As the owner of a bridal salon, all of my waking hours are dedicated to discussing the fine points of the big day, including the dress (or the suit, or the jumpsuit, or the crop top).
I'll admit it: I wear Spanx. Well, I mean that in the way some people say Kleenex for all tissues -- a genericized trademark. I wear the less expensive knockoff shapewear.
I'll throw on shapewear shorts if I'm wearing a skirt or dress to kill two birds with one stone: smoothing out my butt and preventing the world from seeing my bits if I fall down the subway steps, which I'm constantly, inordinately worried about doing. Almost every day, though, I'll wear one of those wear-your-own bra camisoles that smooths out the tummy and back. I think my clothing looks better over it, and I just feel a little more confident in it.
The next step up from one of those camisoles, arguably, is a waist-training corset. Last year, Lesley wrote about the history of corsets, and I think it's safe to assume her argument that there's nothing intrinsically wrong with them is what inspired Kim Kardashian to start wearing one all the time, including while working out. Even before that, Jessica Alba told Net-A-Porter's The Edit that she wore a corset constantly (except in the shower, I hope) for three months straight. She had previously called it a girdle in a Lucky interview, but corset sounds way sexier, right?
I realize celebrities have, like, a special wrinkle in their brain or something that makes them extremely tolerant of doing uncomfortable stuff that makes them look better than non-celebrities because it's their job to look perfect, but I figured, I wear shapewear, so I could totally tolerate a waist-shaping corset... couldn't I?
So the folks at Hourglass Angel, the same online shop that sent me butt-lifting jeans, kindly (or maybe sadistically) sent me a cincher by Amia for a little experiment: I wanted to see what it's like to wear one of these doohickeys for "normal life things."
The Amia cincher promises to "sculpt inches from your midsection and enhance your curves while increasing thermal activity in your core," so basically, it serves as both a waist-training corset when worn over time (it doesn't come with a suggestion for just how often and long to wear it) and a pretty hardcore shaper under your clothing in the short term.
The first time I tried it on, I was surprised how difficult it was to get the hook-and-eye closures to come together. This thing wasn't kidding around. I eventually got it fastened -- it gets easier each time you put it on -- and wearing it around my apartment for a few hours taught me that waist-training corsets are a great way to force your body to pass gas.
But I wasn't about to dive head-first into 24/7 corset-wearing/farting, so I chose a few select activities to give me an idea just how bearable it is.
I love batting cages, but I hadn't been to one in years. What better time to fall back in love with swinging an aluminum bat at fast-approaching balls than while wearing a corset?
- Wearing the cincher forces better posture, so my batting stance was probably better.
- I likely lost a little extra water weight from sweating even more excessively than usual because the cincher is made of 75% rubber. (Hence why you see so many smudges in the photo on the right.)
- I couldn't swing as flexibly as I would've liked due to the rigidity of the cincher.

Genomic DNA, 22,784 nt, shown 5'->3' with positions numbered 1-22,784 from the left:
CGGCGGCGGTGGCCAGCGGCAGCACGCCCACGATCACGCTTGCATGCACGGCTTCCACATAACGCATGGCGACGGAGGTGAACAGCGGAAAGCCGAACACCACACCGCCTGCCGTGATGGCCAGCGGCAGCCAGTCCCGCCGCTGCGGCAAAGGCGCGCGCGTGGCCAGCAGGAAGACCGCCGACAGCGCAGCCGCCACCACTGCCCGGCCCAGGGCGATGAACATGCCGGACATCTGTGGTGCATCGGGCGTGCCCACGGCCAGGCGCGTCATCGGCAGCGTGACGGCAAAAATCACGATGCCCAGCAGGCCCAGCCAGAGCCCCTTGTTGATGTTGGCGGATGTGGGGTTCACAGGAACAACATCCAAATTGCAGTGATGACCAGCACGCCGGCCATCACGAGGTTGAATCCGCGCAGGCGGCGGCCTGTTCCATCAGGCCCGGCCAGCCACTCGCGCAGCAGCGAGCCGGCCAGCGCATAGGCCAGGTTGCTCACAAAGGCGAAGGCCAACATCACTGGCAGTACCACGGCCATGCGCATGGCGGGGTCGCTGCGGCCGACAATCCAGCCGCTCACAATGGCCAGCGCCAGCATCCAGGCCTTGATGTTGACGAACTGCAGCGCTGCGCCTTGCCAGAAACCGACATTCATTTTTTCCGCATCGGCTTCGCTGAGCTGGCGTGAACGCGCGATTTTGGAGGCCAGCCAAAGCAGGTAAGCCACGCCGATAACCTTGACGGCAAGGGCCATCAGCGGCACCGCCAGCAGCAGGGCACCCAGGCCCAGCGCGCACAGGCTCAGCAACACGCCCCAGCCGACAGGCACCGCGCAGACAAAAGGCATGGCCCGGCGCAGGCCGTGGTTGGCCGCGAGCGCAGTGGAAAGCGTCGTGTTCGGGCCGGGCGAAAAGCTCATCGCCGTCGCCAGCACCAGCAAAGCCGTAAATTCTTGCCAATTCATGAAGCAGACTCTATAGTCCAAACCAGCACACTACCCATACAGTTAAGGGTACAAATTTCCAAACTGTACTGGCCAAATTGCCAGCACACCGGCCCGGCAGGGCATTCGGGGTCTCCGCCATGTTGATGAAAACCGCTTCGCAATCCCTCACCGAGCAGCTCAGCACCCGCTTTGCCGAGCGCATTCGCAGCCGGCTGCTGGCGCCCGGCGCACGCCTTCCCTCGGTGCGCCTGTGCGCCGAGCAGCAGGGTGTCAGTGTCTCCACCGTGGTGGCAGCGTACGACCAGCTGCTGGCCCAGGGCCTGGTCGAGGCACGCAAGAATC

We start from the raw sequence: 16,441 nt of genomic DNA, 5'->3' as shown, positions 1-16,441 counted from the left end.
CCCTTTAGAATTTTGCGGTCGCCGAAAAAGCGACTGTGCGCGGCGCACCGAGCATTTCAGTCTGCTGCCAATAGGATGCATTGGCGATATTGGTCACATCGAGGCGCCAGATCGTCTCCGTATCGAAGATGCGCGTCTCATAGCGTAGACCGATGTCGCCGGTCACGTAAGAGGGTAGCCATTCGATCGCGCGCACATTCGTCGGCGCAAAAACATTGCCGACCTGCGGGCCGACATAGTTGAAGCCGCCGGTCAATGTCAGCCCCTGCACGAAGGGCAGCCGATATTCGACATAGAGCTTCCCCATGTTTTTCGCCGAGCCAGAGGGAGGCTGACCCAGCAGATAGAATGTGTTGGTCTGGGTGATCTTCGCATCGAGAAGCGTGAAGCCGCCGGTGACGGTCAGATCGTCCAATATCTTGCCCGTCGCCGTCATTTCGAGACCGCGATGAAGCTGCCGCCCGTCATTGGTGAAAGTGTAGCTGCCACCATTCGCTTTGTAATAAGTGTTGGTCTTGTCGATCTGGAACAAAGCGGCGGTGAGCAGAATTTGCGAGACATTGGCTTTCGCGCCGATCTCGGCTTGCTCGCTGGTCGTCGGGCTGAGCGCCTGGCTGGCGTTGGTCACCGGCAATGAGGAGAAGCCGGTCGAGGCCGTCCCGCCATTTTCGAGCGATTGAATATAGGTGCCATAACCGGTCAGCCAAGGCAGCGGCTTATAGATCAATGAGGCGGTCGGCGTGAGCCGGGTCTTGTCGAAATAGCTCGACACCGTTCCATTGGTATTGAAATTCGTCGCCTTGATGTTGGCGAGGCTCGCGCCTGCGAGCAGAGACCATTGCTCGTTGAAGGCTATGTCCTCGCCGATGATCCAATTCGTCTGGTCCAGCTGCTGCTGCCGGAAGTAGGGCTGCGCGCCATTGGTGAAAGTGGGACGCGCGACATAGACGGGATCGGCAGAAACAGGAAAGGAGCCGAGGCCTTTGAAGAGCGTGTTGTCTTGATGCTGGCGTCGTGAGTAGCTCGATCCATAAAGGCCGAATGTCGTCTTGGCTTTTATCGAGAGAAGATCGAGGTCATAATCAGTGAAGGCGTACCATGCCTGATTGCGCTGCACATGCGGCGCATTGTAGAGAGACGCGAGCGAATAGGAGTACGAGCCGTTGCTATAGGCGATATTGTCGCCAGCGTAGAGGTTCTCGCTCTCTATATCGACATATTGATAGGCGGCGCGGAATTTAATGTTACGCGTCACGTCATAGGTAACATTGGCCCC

- Feeling like an ass wearing a corset to the batting cages.
I go to Britpop Choir practice every Monday night -- we're currently learning Blur, George Michael and Morcheeba songs, because it's the best choir ever -- so I decided to throw on the corset under some casual choir-practice clothing and see if it affected my singing.
- Again with the posture! I sat and stood up much straighter than usual.
- I was way more aware of my breathing, which is very important when it comes to singing.
- When I say I was more aware of my breathing, I mean I was more aware that I could not expand my diaphragm, like, at all.
- I couldn't do the warm-up stretches very well, especially the one where we bend over. The good news is, all of my choir mates have very nice tops-of-their-heads.
I haven't really done much dating this year, but I think I might be happy to report that I got laid recently for the first time since February. I probably could've had sex sooner, but I was holding out for the right corset.
- My midsection is what I'm most self conscious about, so the cincher let me keep it covered while letting the important stuff be accessible.
- Calling it a corset makes it seem slightly sexy?
- I didn't fart!
- I think he would've liked to be able to touch my midsection, despite my stupid insecurities about it.
- Limited flexibility.
- So. Much. Sweat.
And this wasn't just any sleep, my friends; this was sleep in the bed of the dude with whom I'd had the aforementioned sex.
- I was being spooned, so again, the cincher kept my least favorite parts covered.
- I actually fell asleep, and pretty quickly to boot! I don't normally fall asleep that quickly in my own bed, alone and unspooned.
- I was on the side of the bed I typically don't like sleeping on, but that's not the corset's fault.
- I'm pretty sure I farted as I was drifting off to sleep. That's probably the corset's fault.
Overall, this particular waist-training corset was far more tolerable than I expected, but every time I took it off, I was reminded just how powerful it is; I could breathe more deeply, and I could melt comfortably back into my natural form and crappy posture.
I don't think I'll be wearing it full-time, but it does give me an enhanced hourglass shape under closer-fitting dresses, so I'll keep it around for my more aggressive shapewear needs. And if I ever have trouble passing gas.
Have you tried a waist-training corset? Have you worn one for hours or days on end? What's the least corset-friendly thing you've done in a corset?